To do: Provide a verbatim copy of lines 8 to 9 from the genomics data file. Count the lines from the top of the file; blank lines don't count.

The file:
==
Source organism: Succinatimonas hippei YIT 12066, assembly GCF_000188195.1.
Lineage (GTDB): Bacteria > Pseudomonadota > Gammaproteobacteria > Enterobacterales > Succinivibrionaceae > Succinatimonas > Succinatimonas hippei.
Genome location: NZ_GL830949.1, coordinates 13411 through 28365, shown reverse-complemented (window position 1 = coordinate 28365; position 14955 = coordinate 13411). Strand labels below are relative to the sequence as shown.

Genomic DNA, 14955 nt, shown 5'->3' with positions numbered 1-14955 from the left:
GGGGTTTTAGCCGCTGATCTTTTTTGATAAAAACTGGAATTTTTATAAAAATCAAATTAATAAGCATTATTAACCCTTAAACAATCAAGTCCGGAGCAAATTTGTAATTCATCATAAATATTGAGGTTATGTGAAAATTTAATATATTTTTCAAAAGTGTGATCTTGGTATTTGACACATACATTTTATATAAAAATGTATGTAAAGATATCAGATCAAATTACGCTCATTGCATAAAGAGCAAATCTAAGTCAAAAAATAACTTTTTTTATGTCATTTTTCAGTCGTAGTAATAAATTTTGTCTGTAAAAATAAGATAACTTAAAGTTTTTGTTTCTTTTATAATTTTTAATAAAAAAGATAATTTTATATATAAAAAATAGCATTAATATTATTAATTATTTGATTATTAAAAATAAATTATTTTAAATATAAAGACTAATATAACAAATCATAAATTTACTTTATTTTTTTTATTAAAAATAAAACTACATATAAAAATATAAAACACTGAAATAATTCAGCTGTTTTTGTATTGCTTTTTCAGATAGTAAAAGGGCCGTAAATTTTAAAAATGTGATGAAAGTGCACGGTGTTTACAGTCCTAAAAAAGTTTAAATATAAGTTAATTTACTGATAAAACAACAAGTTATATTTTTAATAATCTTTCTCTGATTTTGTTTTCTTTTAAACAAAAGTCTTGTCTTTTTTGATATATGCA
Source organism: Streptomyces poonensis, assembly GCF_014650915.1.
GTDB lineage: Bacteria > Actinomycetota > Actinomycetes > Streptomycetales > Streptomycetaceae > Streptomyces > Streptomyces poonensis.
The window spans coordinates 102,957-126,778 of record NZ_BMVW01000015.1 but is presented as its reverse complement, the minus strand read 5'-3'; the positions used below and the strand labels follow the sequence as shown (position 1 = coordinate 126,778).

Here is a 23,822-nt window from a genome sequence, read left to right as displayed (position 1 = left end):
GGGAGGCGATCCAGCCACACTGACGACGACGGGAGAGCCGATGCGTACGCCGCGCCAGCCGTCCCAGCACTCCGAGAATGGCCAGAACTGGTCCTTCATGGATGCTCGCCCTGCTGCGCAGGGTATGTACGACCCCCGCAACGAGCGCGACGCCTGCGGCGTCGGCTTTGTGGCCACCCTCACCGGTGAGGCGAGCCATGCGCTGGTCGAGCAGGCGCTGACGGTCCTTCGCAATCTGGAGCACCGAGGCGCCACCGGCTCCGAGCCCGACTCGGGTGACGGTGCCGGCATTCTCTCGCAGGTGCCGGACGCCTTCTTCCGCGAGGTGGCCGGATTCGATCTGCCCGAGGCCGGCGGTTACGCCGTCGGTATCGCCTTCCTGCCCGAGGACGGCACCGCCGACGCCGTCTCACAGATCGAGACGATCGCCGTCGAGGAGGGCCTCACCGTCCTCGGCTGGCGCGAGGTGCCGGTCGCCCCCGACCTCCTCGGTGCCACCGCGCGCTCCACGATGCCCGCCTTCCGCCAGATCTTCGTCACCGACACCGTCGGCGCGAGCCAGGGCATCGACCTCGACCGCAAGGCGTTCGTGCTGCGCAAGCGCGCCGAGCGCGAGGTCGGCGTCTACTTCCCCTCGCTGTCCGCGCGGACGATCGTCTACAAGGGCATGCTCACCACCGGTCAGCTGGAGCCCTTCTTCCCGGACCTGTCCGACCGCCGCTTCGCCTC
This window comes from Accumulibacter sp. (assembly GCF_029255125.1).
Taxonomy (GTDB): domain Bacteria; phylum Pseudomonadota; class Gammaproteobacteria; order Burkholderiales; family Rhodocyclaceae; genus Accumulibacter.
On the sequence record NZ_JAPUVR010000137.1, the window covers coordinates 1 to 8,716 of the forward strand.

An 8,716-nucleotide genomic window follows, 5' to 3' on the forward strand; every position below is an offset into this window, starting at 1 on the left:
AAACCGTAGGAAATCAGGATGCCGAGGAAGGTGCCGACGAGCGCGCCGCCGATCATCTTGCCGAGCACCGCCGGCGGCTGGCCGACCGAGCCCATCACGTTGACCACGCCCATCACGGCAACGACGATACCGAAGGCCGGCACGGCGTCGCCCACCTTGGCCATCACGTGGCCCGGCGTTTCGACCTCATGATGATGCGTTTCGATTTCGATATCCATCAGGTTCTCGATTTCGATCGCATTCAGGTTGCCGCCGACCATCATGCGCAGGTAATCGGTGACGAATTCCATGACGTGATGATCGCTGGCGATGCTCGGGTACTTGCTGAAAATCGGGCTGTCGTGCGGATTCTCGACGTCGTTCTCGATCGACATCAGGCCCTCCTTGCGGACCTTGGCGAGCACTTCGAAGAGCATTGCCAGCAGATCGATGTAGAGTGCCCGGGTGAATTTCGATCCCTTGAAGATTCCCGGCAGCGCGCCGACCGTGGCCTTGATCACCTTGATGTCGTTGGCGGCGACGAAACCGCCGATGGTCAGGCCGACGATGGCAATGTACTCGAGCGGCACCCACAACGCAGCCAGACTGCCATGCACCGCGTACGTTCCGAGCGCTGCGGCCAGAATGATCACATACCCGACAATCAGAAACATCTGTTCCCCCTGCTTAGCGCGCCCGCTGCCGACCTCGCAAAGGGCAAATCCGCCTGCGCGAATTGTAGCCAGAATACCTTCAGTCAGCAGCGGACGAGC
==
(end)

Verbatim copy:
The window spans coordinates 102,957-126,778 of record NZ_BMVW01000015.1 but is presented as its reverse complement, the minus strand read 5'-3'; the positions used below and the strand labels follow the sequence as shown (position 1 = coordinate 126,778).

Here is a 23,822-nt window from a genome sequence, read left to right as displayed (position 1 = left end):